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P293. Should I stop my azathioprine doctor?


A. Jahanshad1, J. Watson1, P. Hanson1

1Great Western Hospital, Gastroenterology, Swindon, United Kingdom



Background: Patients who embark on azathioprine therapy for IBD may have to discontinue treatment for clear-cut reasons. Others however remain well but question how long they should remain on treatment. There are no data on the likelihood of relapse after stopping azathioprine in this situation. We aimed to establish the reasons why patients stop azathioprine and the likelihood of subsequent relapse.

Methods: We examined the case records of all 291 patients who discontinued azathioprine treatment at this hospital in the last 10 years. We interviewed patients where the record was unclear. We documented the reason for stopping and duration to relapse where appropriate.

Results: 18 patients had moved away; 6 patients died (one related to IBD). Of the remaining 267 patients, 144 (54%) discontinued due to adverse drug effects, mainly vomiting (48) raised liver enzymes (31) and leukopenia (28). 7 patients fell pregnant of whom 6 chose independently to stop treatment and 3 (50%) relapsed; 1 patient was advised to stop treatment and remained well. 65 needed additional medication or surgery due to inadequate response. 50 patients had prolonged remission on azathioprine: 30 of these stopped after discussion with the gastroenterologist of whom 9 (30%) relapsed. The likelihood of relapse was inversely related to the duration of azathioprine therapy (63% with <5 years treatment, 27% with 5–10 years; 9% if >10 years). 20 patients discontinued the drug of their own record: 10 (50%) relapsed, all within 5 years; 9 had taken treatment for <5 years (90%), one for 7 years.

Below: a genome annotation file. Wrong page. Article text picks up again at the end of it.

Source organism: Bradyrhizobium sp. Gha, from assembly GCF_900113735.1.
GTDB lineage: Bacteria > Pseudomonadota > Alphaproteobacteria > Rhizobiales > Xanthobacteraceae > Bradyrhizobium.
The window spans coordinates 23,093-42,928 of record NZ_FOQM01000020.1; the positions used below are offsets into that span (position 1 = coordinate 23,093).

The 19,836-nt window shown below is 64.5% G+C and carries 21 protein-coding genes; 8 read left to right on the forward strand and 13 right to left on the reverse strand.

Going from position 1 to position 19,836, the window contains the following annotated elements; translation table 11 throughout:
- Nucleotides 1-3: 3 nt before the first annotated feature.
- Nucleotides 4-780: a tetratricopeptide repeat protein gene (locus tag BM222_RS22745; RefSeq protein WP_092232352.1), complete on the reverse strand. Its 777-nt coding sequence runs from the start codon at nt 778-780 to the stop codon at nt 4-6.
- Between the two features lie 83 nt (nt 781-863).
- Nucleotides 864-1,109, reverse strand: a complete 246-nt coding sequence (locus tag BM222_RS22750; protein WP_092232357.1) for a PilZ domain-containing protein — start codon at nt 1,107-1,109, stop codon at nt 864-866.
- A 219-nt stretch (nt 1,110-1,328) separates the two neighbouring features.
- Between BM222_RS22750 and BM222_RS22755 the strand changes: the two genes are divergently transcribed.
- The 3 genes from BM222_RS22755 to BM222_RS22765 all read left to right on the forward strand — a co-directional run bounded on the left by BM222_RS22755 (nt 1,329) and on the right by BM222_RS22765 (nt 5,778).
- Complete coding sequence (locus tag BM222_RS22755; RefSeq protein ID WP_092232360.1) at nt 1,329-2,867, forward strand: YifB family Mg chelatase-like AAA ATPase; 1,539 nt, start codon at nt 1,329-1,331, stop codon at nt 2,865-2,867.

Conclusions: Azathioprine often needs to be stopped due to adverse events. Well-controlled patients are less likely to relapse if the decision to stop is taken with their gastroenterologist and if they have been on the drug more than 5 years.